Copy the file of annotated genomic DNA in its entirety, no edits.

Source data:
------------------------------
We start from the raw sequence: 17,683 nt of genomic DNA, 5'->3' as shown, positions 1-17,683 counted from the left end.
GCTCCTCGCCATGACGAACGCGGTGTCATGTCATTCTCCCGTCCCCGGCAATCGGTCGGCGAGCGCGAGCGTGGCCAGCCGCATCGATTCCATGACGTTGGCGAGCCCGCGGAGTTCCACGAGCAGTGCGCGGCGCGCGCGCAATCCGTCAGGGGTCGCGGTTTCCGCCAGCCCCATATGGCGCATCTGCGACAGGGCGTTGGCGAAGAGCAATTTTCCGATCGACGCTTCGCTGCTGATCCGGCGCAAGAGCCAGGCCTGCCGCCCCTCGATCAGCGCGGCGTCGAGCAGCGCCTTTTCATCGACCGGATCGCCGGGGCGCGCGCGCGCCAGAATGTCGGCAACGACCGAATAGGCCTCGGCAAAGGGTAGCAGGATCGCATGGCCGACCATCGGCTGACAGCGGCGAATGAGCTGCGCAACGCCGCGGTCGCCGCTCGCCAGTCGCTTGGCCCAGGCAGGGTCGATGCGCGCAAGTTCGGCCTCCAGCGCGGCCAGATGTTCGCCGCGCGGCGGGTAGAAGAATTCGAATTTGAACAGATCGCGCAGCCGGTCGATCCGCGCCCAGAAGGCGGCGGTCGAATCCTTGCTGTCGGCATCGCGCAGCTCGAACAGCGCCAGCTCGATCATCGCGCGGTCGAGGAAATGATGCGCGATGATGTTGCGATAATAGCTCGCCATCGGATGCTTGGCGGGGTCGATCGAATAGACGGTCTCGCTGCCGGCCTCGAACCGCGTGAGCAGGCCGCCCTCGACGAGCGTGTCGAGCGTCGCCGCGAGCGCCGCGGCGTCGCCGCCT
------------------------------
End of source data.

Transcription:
We start from the raw sequence: 17,683 nt of genomic DNA, 5'->3' as shown, positions 1-17,683 counted from the left end.
GCTCCTCGCCATGACGAACGCGGTGTCATGTCATTCTCCCGTCCCCGGCAATCGGTCGGCGAGCGCGAGCGTGGCCAGCCGCATCGATTCCATGACGTTGGCGAGCCCGCGGAGTTCCACGAGCAGTGCGCGGCGCGCGCGCAATCCGTCAGGGGTCGCGGTTTCCGCCAGCCCCATATGGCGCATCTGCGACAGGGCGTTGGCGAAGAGCAATTTTCCGATCGACGCTTCGCTGCTGATCCGGCGCAAGAGCCAGGCCTGCCGCCCCTCGATCAGCGCGGCGTCGAGCAGCGCCTTTTCATCGACCGGATCGCCGGGGCGCGCGCGCGCCAGAATGTCGGCAACGACCGAATAGGCCTCGGCAAAGGGTAGCAGGATCGCATGGCCGACCATCGGCTGACAGCGGCGAATGAGCTGCGCAACGCCGCGGTCGCCGCTCGCCAGTCGCTTGGCCCAGGCAGGGTCGATGCGCGCAAGTTCGGCCTCCAGCGCGGCCAGATGTTCGCCGCGCGGCGGGTAGAAGAATTCGAATTTGAACAGATCGCGCAGCCGGTCGATCCGCGCCCAGAAGGCGGCGGTCGAATCCTTGCTGTCGGCATCGCGCAGCTCGAACAGCGCCAGCTCGATCATCGCGCGGTCGAGGAAATGATGCGCGATGATGTTGCGATAATAGCTCGCCATCGGATGCTTGGCGGGGTCGATCGAATAGACGGTCTCGCTGCCGGCCTCGAACCGCGTGAGCAGGCCGCCCTCGACGAGCGTGTCGAGCGTCGCCGCGAGCGCCGCGGCGTCGCCGCCT